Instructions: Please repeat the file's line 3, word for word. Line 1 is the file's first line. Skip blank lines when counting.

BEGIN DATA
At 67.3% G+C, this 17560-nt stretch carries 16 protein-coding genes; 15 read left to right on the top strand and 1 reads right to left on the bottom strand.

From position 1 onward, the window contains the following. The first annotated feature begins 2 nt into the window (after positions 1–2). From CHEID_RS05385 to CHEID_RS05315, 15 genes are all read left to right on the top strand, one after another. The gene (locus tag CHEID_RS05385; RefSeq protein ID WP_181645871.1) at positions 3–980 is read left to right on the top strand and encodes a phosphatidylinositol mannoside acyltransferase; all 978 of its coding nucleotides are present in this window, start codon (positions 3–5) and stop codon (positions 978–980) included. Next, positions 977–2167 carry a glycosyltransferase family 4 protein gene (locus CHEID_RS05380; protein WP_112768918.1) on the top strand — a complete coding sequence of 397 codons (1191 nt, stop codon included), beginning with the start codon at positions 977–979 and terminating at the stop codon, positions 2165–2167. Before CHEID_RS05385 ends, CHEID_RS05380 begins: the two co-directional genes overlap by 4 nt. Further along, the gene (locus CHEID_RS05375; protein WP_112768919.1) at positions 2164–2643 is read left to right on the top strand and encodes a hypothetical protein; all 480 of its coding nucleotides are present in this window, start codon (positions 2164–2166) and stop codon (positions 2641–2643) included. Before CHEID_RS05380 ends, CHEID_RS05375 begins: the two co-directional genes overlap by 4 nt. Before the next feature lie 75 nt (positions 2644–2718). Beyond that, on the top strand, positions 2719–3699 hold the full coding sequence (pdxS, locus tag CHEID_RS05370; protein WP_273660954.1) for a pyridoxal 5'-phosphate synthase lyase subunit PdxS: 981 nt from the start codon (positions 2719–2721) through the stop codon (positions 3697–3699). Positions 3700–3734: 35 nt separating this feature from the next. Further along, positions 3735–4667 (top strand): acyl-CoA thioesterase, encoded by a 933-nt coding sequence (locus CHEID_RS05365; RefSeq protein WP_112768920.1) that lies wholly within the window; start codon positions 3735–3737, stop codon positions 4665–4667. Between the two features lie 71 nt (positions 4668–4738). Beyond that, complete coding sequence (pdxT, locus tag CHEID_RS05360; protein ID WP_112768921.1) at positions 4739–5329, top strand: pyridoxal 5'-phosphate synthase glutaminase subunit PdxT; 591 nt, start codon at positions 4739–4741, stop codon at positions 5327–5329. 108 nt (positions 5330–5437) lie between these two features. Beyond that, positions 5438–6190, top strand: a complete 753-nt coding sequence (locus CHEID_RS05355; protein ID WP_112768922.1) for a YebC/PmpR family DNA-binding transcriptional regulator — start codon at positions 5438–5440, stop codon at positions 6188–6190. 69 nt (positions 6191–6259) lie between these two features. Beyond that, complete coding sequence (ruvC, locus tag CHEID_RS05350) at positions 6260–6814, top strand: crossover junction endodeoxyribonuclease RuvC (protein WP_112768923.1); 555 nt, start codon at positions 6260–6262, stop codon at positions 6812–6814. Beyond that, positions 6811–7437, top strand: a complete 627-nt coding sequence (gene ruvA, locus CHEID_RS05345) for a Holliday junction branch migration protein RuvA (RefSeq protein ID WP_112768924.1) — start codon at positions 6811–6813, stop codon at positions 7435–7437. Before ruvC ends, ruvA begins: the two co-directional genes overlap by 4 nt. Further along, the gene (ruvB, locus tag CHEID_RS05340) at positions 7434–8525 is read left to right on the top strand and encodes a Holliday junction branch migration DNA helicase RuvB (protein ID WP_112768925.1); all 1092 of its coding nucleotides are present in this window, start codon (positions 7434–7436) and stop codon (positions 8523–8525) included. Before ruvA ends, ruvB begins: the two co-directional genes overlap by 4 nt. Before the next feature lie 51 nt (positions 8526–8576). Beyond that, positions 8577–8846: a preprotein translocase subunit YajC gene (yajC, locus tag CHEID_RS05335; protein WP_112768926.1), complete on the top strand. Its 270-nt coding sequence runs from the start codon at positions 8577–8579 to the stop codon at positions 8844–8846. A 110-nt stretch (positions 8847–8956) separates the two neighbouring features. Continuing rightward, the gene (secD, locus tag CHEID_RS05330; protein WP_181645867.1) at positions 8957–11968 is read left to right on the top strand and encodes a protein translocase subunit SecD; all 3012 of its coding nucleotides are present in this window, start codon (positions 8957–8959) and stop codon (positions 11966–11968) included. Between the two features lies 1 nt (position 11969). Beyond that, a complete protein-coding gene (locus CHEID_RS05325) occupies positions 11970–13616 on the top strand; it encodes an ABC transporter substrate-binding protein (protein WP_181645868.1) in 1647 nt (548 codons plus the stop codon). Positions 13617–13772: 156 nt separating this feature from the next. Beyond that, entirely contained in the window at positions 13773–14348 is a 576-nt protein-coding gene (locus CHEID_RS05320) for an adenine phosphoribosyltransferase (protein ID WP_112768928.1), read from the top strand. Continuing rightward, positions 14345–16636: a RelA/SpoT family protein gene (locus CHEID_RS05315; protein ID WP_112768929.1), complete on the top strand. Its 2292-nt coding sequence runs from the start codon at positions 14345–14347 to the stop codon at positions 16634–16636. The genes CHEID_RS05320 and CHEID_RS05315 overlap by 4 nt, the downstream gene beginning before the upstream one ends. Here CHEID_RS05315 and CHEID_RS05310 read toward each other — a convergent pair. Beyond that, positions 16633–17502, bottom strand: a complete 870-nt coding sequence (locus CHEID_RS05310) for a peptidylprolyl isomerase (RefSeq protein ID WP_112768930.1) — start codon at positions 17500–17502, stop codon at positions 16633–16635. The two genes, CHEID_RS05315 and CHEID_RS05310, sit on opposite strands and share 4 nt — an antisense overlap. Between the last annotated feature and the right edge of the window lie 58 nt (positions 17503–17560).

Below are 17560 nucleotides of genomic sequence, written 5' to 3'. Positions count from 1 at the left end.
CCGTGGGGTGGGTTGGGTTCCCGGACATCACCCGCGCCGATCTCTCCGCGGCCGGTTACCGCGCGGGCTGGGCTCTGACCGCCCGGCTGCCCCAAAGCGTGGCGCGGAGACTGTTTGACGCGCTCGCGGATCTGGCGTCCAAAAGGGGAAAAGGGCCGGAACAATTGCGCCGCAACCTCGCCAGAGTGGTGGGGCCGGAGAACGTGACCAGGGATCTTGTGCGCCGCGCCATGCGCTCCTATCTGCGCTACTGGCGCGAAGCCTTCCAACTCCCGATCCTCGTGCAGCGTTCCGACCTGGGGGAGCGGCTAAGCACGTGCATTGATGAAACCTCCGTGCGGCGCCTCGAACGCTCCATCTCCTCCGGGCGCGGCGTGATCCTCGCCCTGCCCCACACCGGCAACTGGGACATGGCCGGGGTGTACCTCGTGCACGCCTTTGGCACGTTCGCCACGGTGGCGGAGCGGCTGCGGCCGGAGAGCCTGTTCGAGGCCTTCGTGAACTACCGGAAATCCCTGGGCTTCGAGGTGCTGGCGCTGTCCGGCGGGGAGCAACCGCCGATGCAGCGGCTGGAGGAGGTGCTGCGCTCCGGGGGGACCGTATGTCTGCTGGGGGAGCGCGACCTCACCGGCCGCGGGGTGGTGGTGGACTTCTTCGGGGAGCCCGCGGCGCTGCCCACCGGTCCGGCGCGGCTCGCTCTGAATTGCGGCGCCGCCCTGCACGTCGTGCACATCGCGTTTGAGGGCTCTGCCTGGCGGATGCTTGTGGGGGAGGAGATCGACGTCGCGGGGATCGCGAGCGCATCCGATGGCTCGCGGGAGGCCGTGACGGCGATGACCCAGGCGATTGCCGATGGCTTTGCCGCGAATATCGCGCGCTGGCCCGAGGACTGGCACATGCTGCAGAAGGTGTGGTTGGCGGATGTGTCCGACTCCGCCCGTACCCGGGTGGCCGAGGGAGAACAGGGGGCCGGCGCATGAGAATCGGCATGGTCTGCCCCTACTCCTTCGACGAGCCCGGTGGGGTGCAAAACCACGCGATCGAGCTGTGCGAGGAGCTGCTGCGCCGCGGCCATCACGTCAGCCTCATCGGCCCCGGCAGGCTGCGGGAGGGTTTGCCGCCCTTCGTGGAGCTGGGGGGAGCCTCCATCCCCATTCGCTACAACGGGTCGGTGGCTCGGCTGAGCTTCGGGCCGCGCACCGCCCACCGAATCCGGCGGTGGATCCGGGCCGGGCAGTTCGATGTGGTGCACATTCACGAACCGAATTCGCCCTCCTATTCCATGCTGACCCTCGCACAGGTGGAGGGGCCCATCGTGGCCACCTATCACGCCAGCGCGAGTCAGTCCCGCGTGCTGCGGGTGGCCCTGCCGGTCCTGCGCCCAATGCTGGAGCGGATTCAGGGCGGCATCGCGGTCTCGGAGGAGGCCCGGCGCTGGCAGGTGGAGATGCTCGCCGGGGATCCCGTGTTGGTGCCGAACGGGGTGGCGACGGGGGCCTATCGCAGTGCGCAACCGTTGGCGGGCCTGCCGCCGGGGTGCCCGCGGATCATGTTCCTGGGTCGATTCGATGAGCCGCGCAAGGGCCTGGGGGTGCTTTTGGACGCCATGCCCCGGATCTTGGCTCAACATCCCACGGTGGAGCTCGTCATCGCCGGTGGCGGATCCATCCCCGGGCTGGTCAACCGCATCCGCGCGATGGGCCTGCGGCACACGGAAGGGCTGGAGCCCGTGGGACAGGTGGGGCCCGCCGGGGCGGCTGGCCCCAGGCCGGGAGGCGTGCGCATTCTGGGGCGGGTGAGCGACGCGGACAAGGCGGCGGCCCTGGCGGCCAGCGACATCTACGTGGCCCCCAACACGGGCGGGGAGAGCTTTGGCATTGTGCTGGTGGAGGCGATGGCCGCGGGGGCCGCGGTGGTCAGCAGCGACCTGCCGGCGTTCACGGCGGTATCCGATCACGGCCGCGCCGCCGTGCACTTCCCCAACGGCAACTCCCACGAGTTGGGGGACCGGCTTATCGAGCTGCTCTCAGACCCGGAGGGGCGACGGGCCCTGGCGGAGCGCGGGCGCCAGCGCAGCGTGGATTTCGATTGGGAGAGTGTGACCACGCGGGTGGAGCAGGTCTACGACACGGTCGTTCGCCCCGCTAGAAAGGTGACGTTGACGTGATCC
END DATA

Below are 17560 nucleotides of genomic sequence, written 5' to 3'. Positions count from 1 at the left end.